Hugh McElvaney, the Monaghan councillor who was secretly filmed by RTÉ asking for £10,000 in exchange for help to secure planning permission, certainly performed the comedy turn of the week.
He told Nina, a journalist posing as a wind-farm executive, that if the plan was successful, he expected "loads of money".
But McElvaney - a four-time mayor of Monaghan - claimed he knew it was a sting and he was simply "taking the p*** out of RTÉ" by playing along. "I lured her into my trap," he said.
Indeed McElvaney, with his lavish promises, ostentatious jewellery and spiv-like demeanour, cut such a preposterous figure that one was almost tempted to believe that he was having RTÉ on.
Or perhaps we misjudge him, and he is a prophet unheralded in his own country. On one occasion some years ago, when he was warned that land proposed for rezoning outside Ballybay was in a floodplain, he suggested that houses could be "built on stilts".
If only we had listened to this architectural wisdom, we wouldn't have had such problems this week.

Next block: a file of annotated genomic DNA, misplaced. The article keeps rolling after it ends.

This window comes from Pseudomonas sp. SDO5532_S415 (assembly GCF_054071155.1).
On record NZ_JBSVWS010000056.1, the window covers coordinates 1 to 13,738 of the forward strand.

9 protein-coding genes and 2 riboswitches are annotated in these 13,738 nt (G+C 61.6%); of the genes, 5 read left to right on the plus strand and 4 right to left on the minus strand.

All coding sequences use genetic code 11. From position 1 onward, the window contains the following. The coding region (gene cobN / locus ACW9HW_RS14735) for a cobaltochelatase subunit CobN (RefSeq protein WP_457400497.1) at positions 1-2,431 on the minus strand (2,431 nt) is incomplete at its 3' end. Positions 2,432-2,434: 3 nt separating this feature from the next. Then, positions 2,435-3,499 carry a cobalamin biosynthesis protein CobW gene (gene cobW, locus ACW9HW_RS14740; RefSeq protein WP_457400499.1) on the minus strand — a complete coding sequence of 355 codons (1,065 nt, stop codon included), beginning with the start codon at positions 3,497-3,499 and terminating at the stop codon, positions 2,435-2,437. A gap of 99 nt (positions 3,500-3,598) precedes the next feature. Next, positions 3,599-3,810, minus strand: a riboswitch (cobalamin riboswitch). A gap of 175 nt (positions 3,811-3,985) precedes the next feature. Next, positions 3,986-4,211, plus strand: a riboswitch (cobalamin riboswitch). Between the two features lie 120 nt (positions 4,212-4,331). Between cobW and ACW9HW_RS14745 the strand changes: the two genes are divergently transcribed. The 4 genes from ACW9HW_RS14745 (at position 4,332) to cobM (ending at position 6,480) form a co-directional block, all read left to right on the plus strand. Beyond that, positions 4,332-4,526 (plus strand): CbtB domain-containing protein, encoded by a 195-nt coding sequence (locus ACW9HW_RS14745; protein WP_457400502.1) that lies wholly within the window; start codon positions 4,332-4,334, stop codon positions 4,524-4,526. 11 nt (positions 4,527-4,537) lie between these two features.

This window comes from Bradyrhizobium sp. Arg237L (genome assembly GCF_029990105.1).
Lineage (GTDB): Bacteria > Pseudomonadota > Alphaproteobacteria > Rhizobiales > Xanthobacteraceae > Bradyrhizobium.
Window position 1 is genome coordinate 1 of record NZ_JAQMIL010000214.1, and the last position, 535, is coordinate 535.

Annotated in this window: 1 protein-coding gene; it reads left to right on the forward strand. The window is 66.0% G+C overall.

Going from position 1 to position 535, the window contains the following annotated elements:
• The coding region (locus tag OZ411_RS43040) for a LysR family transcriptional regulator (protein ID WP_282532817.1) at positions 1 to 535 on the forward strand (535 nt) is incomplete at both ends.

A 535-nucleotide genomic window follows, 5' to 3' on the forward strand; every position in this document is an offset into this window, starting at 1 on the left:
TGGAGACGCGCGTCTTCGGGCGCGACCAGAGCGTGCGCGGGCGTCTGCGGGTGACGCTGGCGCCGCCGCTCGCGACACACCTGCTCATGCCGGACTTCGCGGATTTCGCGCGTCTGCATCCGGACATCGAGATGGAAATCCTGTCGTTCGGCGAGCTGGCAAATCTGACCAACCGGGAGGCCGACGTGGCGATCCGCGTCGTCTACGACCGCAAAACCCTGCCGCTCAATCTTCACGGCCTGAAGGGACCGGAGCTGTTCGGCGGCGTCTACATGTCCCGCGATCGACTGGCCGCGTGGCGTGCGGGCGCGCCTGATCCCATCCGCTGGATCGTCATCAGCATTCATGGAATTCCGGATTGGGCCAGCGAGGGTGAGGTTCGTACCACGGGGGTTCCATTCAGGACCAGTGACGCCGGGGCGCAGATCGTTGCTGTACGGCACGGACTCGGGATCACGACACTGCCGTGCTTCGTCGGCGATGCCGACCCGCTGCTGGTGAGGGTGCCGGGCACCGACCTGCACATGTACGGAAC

Teresa Mannion's frantic delivery of news on Storm Desmond seems to have turned her into a star. Her shouted pleas to motorists not to make unnecessary journeys went viral, and there were even dance remixes. Her reporting style was in stark contrast to urbane figures such as the BBC newsman John Simpson, who talks calmly, as if he is quaffing a good port at home, even when bombs and bullets fly around him.
Suddenly, after her broadcast, Teresa was the centre of attention, and she said she had to pose for 100 selfies in Ballina later in the week. At this rate she will be as popular as the Pope.
Pauline McLynn, who played the role of Mrs Doyle in Father Ted, revealed this week how she cut her teeth in comedy. She entertained her mother with impressions of her teachers. "One time I made her laugh so hard, she did a bit of a sick on her cardie." And so a life in showbiz beckoned.